“I Can Only Imagine” tells the backstory of how a song came to exist. Not just any song but the best-selling Christian single of all time. Relatively unique among faith-based films, it’s a decent addition to Hollywood’s most hit-or-miss genre — the music biopic — that abruptly ends where the first-act break typically occurs in such movies: before the once-humble singer gets too big for his britches, caves in to temptation, and starts using drugs and/or cheating on his wife (since, for once, those tiresome clichés don’t seem to apply). Instead, this movie’s message is all about inspiration and forgiveness, which should satisfy a decent contingent of the moviegoing public grateful for a wholesome story with a happy ending.
Fans of the title song already know how “I Can Only Imagine” turns out — that is, what happens once MercyMe front man Bart Millard writes the lyrics to the track that will launch their debut album to triple-platinum status. But even newbies (such as this critic) may be impressed to learn how Millard (embodied by musical theater actor J. Michael Finley) managed to give so many Christians the words to express a love they find more powerful than any earthly romance: the anticipation they feel for the day when they will get to meet their heavenly father.
In Bart’s case, it was deepened by the fact that his earthly father was such an abusive monster (played here as a grizzled piece of beef jerky by Dennis Quaid). How exactly the song got discovered has been conveniently refashioned to suit the movie’s feel-good narrative. “I Can Only Imagine” was not an instant success but “sat quietly on their indie record for eight months before they ever played it live,” according to Millard’s website. Bart was not an only child but the second of two kids. His mom filed for divorce when he was three, rather than walking out on their family when he was 13 (so the scene where Bart runs out and collapses to his knees in the middle of the road as her moving van pulls off in the distance probably didn’t go down that way at all). And so on.
But this is not a documentary, and though faith-based filmmakers are perhaps held to a higher standard of honesty than their wayward Hollywood counterparts, it’s standard practice for biopics (especially hagiographic ones made with the involvement of the musicians they depict) to simplify and streamline factual details for the sake of drama. In the case of the Erwin brothers, “Woodlawn” directors Andrew and Jon Erwin, these guys have a pretty good sense of what works for their audience — and what works is adversity, humility, selfless acts of kindness, and the idea that the inexplicable force most screenwriters think of as fate is in fact all a part of God’s grand design.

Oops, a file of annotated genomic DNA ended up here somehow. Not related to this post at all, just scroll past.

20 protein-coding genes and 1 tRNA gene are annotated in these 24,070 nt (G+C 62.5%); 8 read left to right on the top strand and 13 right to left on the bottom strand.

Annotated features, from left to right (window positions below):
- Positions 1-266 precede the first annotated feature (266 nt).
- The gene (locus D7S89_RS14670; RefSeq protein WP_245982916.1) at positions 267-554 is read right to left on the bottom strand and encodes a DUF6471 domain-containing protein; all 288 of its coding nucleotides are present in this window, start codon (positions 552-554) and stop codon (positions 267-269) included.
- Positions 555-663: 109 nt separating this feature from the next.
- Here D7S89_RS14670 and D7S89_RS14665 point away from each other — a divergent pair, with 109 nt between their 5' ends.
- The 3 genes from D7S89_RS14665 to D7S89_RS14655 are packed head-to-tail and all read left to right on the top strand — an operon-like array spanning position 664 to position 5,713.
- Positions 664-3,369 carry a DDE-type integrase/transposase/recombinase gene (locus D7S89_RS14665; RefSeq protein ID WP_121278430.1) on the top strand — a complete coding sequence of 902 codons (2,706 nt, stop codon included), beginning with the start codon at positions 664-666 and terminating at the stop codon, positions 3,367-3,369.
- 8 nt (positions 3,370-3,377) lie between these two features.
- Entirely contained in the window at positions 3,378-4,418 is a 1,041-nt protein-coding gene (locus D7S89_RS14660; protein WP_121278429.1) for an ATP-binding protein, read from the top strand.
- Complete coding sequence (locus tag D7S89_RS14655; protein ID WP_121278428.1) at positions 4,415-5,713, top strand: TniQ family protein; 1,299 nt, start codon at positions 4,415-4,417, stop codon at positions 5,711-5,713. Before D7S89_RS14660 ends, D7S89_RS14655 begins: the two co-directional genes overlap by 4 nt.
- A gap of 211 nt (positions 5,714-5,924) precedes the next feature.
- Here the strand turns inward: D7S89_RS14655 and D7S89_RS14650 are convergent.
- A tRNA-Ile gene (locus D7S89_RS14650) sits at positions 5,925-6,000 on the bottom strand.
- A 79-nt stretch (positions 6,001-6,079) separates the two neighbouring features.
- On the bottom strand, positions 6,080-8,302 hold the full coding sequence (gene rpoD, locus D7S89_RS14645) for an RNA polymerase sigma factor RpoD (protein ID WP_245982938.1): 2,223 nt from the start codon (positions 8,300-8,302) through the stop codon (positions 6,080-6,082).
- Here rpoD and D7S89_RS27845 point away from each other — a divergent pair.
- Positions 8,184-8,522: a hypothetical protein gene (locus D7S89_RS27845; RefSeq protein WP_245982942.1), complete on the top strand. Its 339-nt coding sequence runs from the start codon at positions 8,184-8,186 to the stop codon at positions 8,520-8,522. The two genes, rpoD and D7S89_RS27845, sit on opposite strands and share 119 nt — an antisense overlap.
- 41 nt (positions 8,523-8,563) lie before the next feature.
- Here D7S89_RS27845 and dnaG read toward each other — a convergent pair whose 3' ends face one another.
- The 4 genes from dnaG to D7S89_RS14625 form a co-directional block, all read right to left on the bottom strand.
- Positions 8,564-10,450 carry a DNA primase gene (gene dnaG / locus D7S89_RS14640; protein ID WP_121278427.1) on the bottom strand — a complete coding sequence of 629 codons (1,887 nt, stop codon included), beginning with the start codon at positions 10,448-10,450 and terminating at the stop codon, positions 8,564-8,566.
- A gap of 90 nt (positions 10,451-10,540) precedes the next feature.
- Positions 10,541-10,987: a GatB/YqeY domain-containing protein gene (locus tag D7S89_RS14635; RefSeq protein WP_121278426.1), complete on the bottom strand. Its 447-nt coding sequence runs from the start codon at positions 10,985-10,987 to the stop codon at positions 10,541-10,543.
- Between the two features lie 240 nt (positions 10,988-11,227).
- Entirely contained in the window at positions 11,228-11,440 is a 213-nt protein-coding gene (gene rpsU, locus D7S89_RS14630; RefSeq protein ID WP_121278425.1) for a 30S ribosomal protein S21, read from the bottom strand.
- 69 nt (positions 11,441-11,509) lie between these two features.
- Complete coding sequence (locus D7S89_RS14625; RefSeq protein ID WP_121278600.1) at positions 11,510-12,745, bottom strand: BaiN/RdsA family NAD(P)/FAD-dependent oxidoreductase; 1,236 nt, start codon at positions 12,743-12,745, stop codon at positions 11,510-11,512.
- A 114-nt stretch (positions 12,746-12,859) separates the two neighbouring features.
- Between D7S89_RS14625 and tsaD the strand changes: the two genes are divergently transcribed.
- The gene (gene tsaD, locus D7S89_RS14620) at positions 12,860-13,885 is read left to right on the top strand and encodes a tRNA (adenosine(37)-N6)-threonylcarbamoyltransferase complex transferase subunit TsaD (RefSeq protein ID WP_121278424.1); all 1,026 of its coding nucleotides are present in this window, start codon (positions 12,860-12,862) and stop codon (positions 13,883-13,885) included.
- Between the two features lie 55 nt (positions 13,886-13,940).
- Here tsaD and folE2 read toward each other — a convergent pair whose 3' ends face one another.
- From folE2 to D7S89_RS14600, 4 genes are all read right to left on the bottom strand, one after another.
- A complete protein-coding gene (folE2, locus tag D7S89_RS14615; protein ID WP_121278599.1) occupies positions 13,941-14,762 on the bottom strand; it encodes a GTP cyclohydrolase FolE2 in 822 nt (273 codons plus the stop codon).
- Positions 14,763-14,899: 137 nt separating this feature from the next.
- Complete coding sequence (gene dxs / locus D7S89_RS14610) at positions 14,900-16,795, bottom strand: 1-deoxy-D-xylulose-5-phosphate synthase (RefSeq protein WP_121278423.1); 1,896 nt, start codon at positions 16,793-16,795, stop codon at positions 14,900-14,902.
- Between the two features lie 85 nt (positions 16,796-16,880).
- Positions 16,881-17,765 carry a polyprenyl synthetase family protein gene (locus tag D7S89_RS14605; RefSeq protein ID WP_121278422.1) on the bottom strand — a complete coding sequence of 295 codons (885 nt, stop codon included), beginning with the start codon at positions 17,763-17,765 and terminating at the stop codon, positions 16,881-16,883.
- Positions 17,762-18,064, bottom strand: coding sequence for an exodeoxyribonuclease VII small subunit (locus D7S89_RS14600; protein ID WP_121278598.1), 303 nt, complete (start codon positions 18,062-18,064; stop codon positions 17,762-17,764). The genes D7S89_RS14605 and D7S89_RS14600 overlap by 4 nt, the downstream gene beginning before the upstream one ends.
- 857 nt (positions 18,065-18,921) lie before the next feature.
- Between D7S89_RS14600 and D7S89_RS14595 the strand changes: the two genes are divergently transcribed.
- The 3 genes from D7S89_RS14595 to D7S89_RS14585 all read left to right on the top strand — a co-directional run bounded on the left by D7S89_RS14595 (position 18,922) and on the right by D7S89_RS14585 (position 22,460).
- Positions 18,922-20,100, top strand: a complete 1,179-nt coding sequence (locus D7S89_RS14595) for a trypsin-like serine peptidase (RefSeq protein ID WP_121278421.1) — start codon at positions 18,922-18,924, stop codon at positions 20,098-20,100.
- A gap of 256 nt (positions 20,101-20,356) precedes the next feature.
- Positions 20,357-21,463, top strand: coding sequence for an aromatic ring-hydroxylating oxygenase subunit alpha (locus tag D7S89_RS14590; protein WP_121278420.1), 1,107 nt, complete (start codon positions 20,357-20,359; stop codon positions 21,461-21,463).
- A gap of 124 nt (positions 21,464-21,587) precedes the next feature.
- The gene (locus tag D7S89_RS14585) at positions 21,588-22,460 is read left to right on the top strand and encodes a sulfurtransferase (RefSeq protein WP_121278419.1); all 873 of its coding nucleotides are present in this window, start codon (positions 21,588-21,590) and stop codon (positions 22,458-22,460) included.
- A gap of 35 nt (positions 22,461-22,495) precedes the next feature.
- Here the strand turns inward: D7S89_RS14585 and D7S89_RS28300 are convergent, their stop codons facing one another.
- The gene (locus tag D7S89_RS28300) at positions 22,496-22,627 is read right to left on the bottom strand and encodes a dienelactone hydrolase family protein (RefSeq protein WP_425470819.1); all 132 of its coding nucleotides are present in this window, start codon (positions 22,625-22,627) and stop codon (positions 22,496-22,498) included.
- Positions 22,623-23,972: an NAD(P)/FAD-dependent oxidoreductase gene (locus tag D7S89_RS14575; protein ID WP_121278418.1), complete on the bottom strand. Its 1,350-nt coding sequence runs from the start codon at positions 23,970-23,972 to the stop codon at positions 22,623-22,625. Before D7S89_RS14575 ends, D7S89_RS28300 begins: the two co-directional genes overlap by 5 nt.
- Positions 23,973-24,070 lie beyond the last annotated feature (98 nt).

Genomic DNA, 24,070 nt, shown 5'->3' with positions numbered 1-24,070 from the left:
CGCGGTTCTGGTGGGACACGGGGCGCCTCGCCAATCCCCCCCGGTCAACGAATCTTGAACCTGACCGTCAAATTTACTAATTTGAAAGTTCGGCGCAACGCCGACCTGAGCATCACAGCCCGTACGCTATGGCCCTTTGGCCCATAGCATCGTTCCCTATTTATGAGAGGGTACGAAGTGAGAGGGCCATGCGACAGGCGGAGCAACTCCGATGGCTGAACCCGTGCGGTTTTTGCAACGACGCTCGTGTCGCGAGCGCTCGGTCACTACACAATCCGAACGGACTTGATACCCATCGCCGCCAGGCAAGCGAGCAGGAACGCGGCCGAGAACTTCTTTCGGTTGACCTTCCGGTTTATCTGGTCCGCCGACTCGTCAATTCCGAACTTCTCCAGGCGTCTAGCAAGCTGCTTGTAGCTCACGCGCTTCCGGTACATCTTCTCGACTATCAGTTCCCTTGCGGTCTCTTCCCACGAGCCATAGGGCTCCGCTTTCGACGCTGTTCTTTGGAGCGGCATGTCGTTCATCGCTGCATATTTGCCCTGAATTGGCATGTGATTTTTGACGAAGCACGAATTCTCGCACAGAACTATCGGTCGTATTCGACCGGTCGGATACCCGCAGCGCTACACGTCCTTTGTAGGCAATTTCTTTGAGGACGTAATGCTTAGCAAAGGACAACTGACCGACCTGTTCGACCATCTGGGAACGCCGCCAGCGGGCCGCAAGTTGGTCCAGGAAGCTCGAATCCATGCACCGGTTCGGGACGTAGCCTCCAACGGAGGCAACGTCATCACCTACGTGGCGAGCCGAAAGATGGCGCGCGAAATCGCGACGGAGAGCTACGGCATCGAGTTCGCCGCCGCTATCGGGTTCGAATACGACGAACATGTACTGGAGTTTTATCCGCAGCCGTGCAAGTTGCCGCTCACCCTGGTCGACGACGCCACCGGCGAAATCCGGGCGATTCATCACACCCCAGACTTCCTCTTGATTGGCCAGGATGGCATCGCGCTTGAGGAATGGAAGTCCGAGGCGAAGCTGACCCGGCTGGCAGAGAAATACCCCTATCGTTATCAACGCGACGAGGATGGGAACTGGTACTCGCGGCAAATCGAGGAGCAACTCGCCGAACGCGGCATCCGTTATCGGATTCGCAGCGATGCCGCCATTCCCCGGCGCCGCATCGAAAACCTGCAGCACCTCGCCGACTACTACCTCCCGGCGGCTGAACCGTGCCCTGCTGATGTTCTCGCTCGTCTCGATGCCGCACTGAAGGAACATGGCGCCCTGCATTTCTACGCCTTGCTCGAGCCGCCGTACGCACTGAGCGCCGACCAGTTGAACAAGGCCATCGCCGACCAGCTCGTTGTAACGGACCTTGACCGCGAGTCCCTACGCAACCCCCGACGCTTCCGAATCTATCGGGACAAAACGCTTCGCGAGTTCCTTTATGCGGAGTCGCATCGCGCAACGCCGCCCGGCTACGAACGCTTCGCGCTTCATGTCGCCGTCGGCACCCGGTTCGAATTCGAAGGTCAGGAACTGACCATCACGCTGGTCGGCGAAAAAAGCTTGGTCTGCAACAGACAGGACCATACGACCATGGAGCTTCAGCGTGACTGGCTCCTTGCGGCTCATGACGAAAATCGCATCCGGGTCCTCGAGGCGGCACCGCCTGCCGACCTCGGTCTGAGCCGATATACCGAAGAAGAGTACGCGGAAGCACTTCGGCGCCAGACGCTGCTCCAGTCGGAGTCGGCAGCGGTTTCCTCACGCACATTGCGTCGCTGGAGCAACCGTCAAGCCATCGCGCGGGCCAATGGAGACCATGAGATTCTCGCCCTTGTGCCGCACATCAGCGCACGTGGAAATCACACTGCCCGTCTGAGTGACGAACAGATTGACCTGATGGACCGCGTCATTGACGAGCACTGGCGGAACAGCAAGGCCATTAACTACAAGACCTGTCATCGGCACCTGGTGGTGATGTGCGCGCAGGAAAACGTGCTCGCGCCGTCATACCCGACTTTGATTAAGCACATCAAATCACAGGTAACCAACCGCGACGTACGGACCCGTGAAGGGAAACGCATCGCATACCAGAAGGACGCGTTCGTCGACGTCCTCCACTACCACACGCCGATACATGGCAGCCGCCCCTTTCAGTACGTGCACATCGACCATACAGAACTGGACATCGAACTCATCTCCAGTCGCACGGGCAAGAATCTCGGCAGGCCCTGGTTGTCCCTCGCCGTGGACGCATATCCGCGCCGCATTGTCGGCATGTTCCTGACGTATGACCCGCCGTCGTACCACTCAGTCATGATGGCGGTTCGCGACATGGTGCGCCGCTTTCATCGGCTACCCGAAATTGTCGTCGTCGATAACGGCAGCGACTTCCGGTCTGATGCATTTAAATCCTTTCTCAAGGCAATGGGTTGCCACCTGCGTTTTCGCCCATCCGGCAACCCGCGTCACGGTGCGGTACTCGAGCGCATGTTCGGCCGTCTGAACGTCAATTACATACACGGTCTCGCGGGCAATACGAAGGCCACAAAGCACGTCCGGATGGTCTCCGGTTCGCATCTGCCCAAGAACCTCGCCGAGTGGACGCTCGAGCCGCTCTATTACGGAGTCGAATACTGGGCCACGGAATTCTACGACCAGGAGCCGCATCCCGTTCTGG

So, while borrowing actual details from Millard’s memoir (published a month before the movie came out), Jon Erwin and co-writer Brent McCorkle (“Unconditional”) have treated the story almost like a parable, stressing how the small-town Texas boy’s newfound faith — discovered at praise camp, where he also met childhood sweetheart Shannon (in the movie’s telling, at least) — gave him the strength to deal with his father’s regular beatings.
A high school football star whose own dreams were crushed by a serious accident in later life (omitted here), Bart’s father, Arthur, is surly, unpleasant, and quick to anger. One-dimensionally evil at first, he’s like a character in a Stephen King novel, although the film takes no pleasure in depicting his abuse — apart from one awful moment in which he breaks a plate across the back of Bart’s head. Instead, we see the damage on Finley’s face: Bart has carried this trauma with him his entire life. And it serves to deepen the reconciliation between father and son, portraying that final stretch together as the relationship they ought to have shared all along. (Fact check: Arthur actually died when Bart was 19, eight years before he wrote the song that comes pouring out of him here.)
Appearing in his first screen role, Finley has considerable stage experience (he made his Broadway debut in “Les Misérables”), but his charisma doesn’t quite translate to screen — which is a problem, since it’s the defining quality of his character. Whether intended as winks to the audience or not, the movie includes a few amusing lines that acknowledge the fact he appears so much older than his high school-aged character (“Seriously, that beard makes you look 35,” a friend tells him after football practice) and doesn’t look particularly convincing when singing (“That can’t be his real voice!” remarks one observer).
It lifts the entire enterprise to have an actor of Quaid’s caliber involved in a film like this. Actually, it’s even more satisfying to see Cloris Leachman pop up as Bart’s Memaw, whose chicken-fried expressions give MercyMe its name, and might also have inspired the title of its most popular song. Trace Adkins is also a nice addition as Brickell, the Christian music producer who sees potential in MercyMe before anyone else does, elevating platitudes such as “Let your pain become your inspiration, and then you’ll have something people can believe in” with his no-nonsense baritone.
Later, none other than Christian superstar Amy Grant becomes Bart’s biggest champion, although by this point, the movie has transitioned into shameless mythmaking territory (some might argue that it’s been there since the opening scene, when actress Nicole DuPort tells Bart, “You didn’t write this song in 10 minutes. It took a lifetime,” before flashing back to his Amblin-ized childhood). Poetic license aside, so much of Millard’s story is simultaneously relatable and optimistic that the movie works for the same reason the song does: It lightens the burden of the pain people are shouldering today, and gives them something to look forward to.